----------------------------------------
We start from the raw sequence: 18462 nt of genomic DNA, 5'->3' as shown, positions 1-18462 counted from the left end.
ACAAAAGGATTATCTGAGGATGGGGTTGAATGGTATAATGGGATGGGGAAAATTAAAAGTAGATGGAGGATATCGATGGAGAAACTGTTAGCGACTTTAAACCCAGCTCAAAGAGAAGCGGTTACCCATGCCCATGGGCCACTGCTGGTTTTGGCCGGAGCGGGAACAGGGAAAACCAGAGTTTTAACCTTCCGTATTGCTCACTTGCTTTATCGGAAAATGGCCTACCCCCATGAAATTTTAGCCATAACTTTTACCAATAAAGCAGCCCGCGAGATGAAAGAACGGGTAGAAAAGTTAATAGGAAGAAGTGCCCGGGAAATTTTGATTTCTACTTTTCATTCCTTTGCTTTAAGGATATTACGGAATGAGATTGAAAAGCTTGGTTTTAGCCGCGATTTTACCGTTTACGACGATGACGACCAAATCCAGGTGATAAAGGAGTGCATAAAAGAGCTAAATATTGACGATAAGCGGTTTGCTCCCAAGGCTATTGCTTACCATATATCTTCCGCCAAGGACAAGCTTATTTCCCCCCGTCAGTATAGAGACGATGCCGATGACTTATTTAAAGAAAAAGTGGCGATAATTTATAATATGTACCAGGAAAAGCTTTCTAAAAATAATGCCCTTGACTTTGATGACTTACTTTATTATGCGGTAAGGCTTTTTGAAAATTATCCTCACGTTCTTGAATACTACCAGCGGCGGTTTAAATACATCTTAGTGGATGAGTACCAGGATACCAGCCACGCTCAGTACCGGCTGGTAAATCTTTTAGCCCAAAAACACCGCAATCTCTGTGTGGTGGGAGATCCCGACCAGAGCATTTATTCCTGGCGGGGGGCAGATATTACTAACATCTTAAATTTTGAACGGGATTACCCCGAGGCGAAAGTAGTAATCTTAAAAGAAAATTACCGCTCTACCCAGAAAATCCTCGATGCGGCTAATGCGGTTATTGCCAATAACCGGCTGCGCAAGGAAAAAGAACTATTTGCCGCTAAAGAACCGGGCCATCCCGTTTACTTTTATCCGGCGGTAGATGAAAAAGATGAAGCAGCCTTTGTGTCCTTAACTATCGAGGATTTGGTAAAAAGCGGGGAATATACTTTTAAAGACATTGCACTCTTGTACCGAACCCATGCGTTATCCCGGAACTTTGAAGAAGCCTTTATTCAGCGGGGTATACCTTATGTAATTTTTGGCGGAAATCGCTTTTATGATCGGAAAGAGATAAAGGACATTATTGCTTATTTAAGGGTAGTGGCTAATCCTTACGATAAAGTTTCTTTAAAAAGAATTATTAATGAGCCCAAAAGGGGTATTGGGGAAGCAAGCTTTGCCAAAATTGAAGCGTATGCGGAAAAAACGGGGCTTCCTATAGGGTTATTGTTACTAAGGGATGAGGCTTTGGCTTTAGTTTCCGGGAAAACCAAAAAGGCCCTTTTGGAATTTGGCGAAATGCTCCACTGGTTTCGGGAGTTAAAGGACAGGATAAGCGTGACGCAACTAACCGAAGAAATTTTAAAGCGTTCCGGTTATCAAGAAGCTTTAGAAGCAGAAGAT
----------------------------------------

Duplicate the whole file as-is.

We start from the raw sequence: 18462 nt of genomic DNA, 5'->3' as shown, positions 1-18462 counted from the left end.
ACAAAAGGATTATCTGAGGATGGGGTTGAATGGTATAATGGGATGGGGAAAATTAAAAGTAGATGGAGGATATCGATGGAGAAACTGTTAGCGACTTTAAACCCAGCTCAAAGAGAAGCGGTTACCCATGCCCATGGGCCACTGCTGGTTTTGGCCGGAGCGGGAACAGGGAAAACCAGAGTTTTAACCTTCCGTATTGCTCACTTGCTTTATCGGAAAATGGCCTACCCCCATGAAATTTTAGCCATAACTTTTACCAATAAAGCAGCCCGCGAGATGAAAGAACGGGTAGAAAAGTTAATAGGAAGAAGTGCCCGGGAAATTTTGATTTCTACTTTTCATTCCTTTGCTTTAAGGATATTACGGAATGAGATTGAAAAGCTTGGTTTTAGCCGCGATTTTACCGTTTACGACGATGACGACCAAATCCAGGTGATAAAGGAGTGCATAAAAGAGCTAAATATTGACGATAAGCGGTTTGCTCCCAAGGCTATTGCTTACCATATATCTTCCGCCAAGGACAAGCTTATTTCCCCCCGTCAGTATAGAGACGATGCCGATGACTTATTTAAAGAAAAAGTGGCGATAATTTATAATATGTACCAGGAAAAGCTTTCTAAAAATAATGCCCTTGACTTTGATGACTTACTTTATTATGCGGTAAGGCTTTTTGAAAATTATCCTCACGTTCTTGAATACTACCAGCGGCGGTTTAAATACATCTTAGTGGATGAGTACCAGGATACCAGCCACGCTCAGTACCGGCTGGTAAATCTTTTAGCCCAAAAACACCGCAATCTCTGTGTGGTGGGAGATCCCGACCAGAGCATTTATTCCTGGCGGGGGGCAGATATTACTAACATCTTAAATTTTGAACGGGATTACCCCGAGGCGAAAGTAGTAATCTTAAAAGAAAATTACCGCTCTACCCAGAAAATCCTCGATGCGGCTAATGCGGTTATTGCCAATAACCGGCTGCGCAAGGAAAAAGAACTATTTGCCGCTAAAGAACCGGGCCATCCCGTTTACTTTTATCCGGCGGTAGATGAAAAAGATGAAGCAGCCTTTGTGTCCTTAACTATCGAGGATTTGGTAAAAAGCGGGGAATATACTTTTAAAGACATTGCACTCTTGTACCGAACCCATGCGTTATCCCGGAACTTTGAAGAAGCCTTTATTCAGCGGGGTATACCTTATGTAATTTTTGGCGGAAATCGCTTTTATGATCGGAAAGAGATAAAGGACATTATTGCTTATTTAAGGGTAGTGGCTAATCCTTACGATAAAGTTTCTTTAAAAAGAATTATTAATGAGCCCAAAAGGGGTATTGGGGAAGCAAGCTTTGCCAAAATTGAAGCGTATGCGGAAAAAACGGGGCTTCCTATAGGGTTATTGTTACTAAGGGATGAGGCTTTGGCTTTAGTTTCCGGGAAAACCAAAAAGGCCCTTTTGGAATTTGGCGAAATGCTCCACTGGTTTCGGGAGTTAAAGGACAGGATAAGCGTGACGCAACTAACCGAAGAAATTTTAAAGCGTTCCGGTTATCAAGAAGCTTTAGAAGCAGAAGAT